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Application of thrombolytic drugs on clotted blood and bone marrow specimens to generate usable cells for cytogenetic analyses.

Conventional chromosome studies continue to be a critically important technique for visualization of the genome in both neoplastic and nonneoplastic settings. For many hematologic malignancies, cytogenetic results are essential for providing patients and physicians with diagnostic, prognostic, and predictive information. Similarly, chromosome studies are critical for identifying both balanced and unbalanced genetic rearrangements in children with developmental delays and dysmorphic features and in couples with recurrent miscarriages. Chromosome and fluorescence in situ hybridization (FISH) studies are typically performed on peripheral blood or bone marrow samples and require dissociated cells for interphase FISH and viable cells capable of division to generate metaphases for chromosome analysis. These specimens can be difficult to acquire, particularly bone marrow specimens or specimens obtained from children and infants. Clotting of blood and bone marrow specimens results in sequestration of dividing cells within the thrombus and therefore frequently results in culture failure, precluding chromosome analysis.

Owing to the importance of acquiring diagnostic information from blood or bone marrow specimens, the ability of a cytogenetics laboratory to salvage clotted samples should significantly reduce the need for obtaining a new sample, will minimize delays in providing results and consequently, the time required for making appropriate treatment decisions. The application of a thrombolytic agent to a clotted blood or bone marrow specimen is a possible resolution to this recurrent problem.

Thrombolytic drugs are used clinically to lyse blood clots in vivo and are administered to patients with venous or arterial thrombi. Tissue plasminogen activators are able to lyse clots by converting plasminogen to plasmin, thus activating a potent thrombolytic cascade. (1,2) Several tissue plasminogen activators are commercially available and have the potential to be used in vitro to salvage clotted blood and bone marrow samples for cytogenetic analyses. Herein, we describe the application of 5 commercially available thrombolytic drugs and 1 commercially available anticlotting reagent to a series of clotted peripheral blood samples to determine if dissociated interphase cells for interphase FISH, and intact cells capable of mitotic activity, can be isolated for subsequent cytogenetic analyses.


After institutional review board approval, a series of experiments were performed to identify the most effective reagent, optimum concentration, and protocol to treat clots before cell culture initiation. Five thrombolytic drugs and a commercial anticlotting reagent were evaluated using 2 clot manipulation techniques before initiating cell cultures. The thrombolytic drugs tested included: alteplase (Cathflo Activase, Genentech, Inc, San Francisco, California), urokinase (Abbokinase, Abbott Laboratories, Abbott Park, Illinois), streptokinase (Streptase, Aventis, Paris, France), tenecteplase (TNKase, Genentech, Inc), and reteplase (Retavase, Boehringer Mannheim, Mannheim, Germany). We also evaluated a commercially available laboratory solution, Anti-Clotting Reagent (ACR), available from Genial Genetic Solutions Ltd (Upton, Wirral, United Kingdom). Statistical analysis was performed with a paired t test.

Evaluation of 5 Thrombolytic Drugs on Clotted Peripheral Blood Specimens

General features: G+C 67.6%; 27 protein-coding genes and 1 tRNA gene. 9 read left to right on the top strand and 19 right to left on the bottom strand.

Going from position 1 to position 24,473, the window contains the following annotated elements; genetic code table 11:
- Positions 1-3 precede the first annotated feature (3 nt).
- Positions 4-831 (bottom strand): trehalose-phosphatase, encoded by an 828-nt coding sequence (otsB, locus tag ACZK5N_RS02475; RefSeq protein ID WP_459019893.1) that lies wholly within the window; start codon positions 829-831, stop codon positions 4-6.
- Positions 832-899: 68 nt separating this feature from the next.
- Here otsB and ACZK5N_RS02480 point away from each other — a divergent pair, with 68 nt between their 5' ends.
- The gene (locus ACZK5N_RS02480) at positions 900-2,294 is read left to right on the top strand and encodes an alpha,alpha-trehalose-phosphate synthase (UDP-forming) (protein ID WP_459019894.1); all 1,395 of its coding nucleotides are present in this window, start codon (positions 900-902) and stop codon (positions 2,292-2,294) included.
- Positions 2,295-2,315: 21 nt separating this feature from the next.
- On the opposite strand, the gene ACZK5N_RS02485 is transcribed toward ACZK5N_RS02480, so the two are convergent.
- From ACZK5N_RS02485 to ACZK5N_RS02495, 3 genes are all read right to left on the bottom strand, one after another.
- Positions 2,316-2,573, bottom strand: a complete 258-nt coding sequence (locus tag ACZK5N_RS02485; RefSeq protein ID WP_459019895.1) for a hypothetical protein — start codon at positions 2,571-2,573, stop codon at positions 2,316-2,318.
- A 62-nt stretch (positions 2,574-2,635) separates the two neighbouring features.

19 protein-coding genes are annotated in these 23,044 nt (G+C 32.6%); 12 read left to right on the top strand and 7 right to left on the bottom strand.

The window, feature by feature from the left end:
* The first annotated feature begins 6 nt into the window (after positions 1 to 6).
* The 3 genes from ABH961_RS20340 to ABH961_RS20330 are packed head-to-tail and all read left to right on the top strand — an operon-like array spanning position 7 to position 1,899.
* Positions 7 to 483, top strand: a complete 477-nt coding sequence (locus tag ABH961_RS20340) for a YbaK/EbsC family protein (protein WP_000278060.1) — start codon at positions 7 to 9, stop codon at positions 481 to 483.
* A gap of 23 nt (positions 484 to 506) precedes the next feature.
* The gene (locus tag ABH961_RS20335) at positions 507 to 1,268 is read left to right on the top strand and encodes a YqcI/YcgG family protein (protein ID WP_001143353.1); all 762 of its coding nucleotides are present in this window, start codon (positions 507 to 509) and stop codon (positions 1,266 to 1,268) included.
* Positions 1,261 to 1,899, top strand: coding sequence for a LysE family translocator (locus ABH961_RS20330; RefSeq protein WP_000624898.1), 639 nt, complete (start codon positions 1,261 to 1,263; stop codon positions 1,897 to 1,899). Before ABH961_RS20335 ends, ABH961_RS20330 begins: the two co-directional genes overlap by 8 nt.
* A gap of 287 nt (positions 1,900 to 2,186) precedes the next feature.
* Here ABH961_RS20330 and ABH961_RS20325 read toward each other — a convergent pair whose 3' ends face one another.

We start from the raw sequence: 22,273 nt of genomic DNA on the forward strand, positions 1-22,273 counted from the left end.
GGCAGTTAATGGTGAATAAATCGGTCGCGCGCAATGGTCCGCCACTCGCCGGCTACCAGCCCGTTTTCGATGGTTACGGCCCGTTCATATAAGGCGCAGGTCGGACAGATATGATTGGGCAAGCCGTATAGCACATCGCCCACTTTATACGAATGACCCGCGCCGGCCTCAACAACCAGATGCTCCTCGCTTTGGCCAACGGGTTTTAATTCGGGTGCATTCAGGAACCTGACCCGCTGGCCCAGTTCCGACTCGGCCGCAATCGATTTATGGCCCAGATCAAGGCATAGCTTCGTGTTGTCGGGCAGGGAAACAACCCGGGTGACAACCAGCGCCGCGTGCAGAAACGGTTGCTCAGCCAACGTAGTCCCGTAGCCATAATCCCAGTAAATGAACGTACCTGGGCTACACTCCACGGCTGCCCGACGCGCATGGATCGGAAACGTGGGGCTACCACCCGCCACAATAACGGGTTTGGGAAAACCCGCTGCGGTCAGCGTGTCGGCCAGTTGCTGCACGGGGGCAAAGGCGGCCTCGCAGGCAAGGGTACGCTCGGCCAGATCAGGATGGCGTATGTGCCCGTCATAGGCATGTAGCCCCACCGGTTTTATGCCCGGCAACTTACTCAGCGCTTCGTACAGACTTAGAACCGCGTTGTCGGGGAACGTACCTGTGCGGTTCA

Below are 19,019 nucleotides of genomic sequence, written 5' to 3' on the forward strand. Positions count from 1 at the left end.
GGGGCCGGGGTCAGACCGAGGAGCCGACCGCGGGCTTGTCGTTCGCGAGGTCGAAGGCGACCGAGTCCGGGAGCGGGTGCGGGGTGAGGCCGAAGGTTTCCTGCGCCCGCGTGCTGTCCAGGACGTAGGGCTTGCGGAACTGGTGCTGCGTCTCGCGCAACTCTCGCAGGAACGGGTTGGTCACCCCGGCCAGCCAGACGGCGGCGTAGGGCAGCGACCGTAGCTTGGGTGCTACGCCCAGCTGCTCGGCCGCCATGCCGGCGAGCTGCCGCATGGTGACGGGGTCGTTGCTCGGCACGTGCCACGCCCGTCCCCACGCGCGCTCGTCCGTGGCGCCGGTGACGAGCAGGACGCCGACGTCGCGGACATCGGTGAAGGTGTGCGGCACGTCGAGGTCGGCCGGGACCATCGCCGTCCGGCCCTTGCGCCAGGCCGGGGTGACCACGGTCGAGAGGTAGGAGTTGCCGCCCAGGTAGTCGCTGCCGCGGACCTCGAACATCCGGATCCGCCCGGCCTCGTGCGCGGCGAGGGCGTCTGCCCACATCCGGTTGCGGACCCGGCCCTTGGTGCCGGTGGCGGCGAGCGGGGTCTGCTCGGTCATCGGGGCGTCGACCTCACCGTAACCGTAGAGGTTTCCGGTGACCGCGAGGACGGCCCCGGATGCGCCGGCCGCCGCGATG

The initial exploratory experiment was conducted with peripheral blood samples collected from 6 volunteers. From each volunteer, 6 clot tubes containing no anticoagulant and 1 sodium heparinized tube were collected. The samples collected into tubes without anticoagulant were allowed to clot for 2 hours. The clotted samples were then treated with alteplase, urokinase, streptokinase, tenectoplase, or reteplase. These samples, as well as the normal control (sodium heparinized sample) and the clotted control (untreated clotted sample), were concurrently processed. The 5 thrombolytic drugs were diluted in sterile water according to manufacturer instructions to the following concentrations: alteplase, 1.0 mg/mL; urokinase, 100 U/mL; streptokinase, 125 000 IU/mL; tenecteplase, 5 mg/mL; reteplase, 1U/mL. For each drug tested, the entire contents of 1 vial were added to each clotted sample. Clotted specimens were manipulated with a sterile pipette to break up the clot and incubated for approximately 60 minutes at 37[degrees]C. When the clots were sufficiently dissociated, 1.0 mL was used to establish each culture.

Two cell cultures, standard and high resolution, were established for each of the 7 samples per volunteer (84 cultures total). (3) Standard cultures were established with PB Max Karyotyping Medium (Gibco, Invitrogen, Carlsbad, California) and harvested after 72 hours. High-resolution cultures were initiated in RPMI media with GlutaMAX (Gibco) and treated with 5-fluoro-2'-deoxyuridine 48 hours after culture initiation and ethidium bromide and colcemid at the time of harvest. Two slides were prepared per culture for Geimsa-trypsin-Leishman-banded chromosome analysis. All slides were evaluated in a blinded fashion and assessed for metaphase quality and quantity.

Fluorescence in situ hybridization slides were also prepared from each patient culture (84 samples) according to standard laboratory protocols. Each specimen was hybridized with X (DXZ1) and Y (DYZ1) chromosome probes (Abbott Molecular, Inc) to assess for signal quality in interphase cells. Testing of the 2 most successful drugs, alteplase and urokinase, was repeated as described above, to determine the optimal thrombolytic concentration for effectively lysing the clot and maximizing metaphase yield. The concentrations evaluated for alteplase included 0.25 mg/ml, 0.5 mg/ml, 0.75 mg/ml, and 1.0 mg/ml, and for urokinase, 25 U/mL, 50 U/mL, 75 U/mL, and 100 U/mL. Results were quantified in terms of average analyzable metaphases per field at x400 magnification (Table 1).